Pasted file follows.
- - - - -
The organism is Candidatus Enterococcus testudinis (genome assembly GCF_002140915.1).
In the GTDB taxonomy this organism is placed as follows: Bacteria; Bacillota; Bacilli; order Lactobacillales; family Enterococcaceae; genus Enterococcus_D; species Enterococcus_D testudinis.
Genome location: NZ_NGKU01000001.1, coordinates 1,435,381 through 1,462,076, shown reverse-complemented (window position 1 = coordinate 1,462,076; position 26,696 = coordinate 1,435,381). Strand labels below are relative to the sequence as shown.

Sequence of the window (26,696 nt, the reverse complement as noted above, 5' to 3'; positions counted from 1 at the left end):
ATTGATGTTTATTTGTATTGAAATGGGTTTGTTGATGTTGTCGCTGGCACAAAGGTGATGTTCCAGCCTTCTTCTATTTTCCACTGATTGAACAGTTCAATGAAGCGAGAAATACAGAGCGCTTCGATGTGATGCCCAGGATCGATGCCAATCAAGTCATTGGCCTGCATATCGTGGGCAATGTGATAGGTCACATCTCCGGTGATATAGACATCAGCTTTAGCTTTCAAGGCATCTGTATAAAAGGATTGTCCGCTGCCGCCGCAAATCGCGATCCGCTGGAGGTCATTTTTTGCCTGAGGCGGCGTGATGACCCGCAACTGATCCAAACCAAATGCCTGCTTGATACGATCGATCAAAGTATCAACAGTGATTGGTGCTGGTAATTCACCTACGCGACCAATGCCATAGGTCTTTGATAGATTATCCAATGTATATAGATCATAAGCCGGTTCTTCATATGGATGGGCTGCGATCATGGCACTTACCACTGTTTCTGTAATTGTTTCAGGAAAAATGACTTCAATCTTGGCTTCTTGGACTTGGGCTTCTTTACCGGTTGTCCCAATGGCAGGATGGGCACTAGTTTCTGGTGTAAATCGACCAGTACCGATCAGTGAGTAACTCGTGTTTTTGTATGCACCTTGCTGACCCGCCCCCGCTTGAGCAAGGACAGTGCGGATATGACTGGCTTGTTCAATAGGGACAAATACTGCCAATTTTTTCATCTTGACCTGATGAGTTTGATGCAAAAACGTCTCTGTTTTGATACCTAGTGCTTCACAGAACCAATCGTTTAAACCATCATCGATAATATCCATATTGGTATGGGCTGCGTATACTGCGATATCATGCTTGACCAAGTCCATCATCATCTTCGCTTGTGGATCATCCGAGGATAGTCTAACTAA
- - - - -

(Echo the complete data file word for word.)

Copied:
The organism is Candidatus Enterococcus testudinis (genome assembly GCF_002140915.1).
In the GTDB taxonomy this organism is placed as follows: Bacteria; Bacillota; Bacilli; order Lactobacillales; family Enterococcaceae; genus Enterococcus_D; species Enterococcus_D testudinis.
Genome location: NZ_NGKU01000001.1, coordinates 1,435,381 through 1,462,076, shown reverse-complemented (window position 1 = coordinate 1,462,076; position 26,696 = coordinate 1,435,381). Strand labels below are relative to the sequence as shown.

Sequence of the window (26,696 nt, the reverse complement as noted above, 5' to 3'; positions counted from 1 at the left end):
ATTGATGTTTATTTGTATTGAAATGGGTTTGTTGATGTTGTCGCTGGCACAAAGGTGATGTTCCAGCCTTCTTCTATTTTCCACTGATTGAACAGTTCAATGAAGCGAGAAATACAGAGCGCTTCGATGTGATGCCCAGGATCGATGCCAATCAAGTCATTGGCCTGCATATCGTGGGCAATGTGATAGGTCACATCTCCGGTGATATAGACATCAGCTTTAGCTTTCAAGGCATCTGTATAAAAGGATTGTCCGCTGCCGCCGCAAATCGCGATCCGCTGGAGGTCATTTTTTGCCTGAGGCGGCGTGATGACCCGCAACTGATCCAAACCAAATGCCTGCTTGATACGATCGATCAAAGTATCAACAGTGATTGGTGCTGGTAATTCACCTACGCGACCAATGCCATAGGTCTTTGATAGATTATCCAATGTATATAGATCATAAGCCGGTTCTTCATATGGATGGGCTGCGATCATGGCACTTACCACTGTTTCTGTAATTGTTTCAGGAAAAATGACTTCAATCTTGGCTTCTTGGACTTGGGCTTCTTTACCGGTTGTCCCAATGGCAGGATGGGCACTAGTTTCTGGTGTAAATCGACCAGTACCGATCAGTGAGTAACTCGTGTTTTTGTATGCACCTTGCTGACCCGCCCCCGCTTGAGCAAGGACAGTGCGGATATGACTGGCTTGTTCAATAGGGACAAATACTGCCAATTTTTTCATCTTGACCTGATGAGTTTGATGCAAAAACGTCTCTGTTTTGATACCTAGTGCTTCACAGAACCAATCGTTTAAACCATCATCGATAATATCCATATTGGTATGGGCTGCGTATACTGCGATATCATGCTTGACCAAGTCCATCATCATCTTCGCTTGTGGATCATCCGAGGATAGTCTAACTAA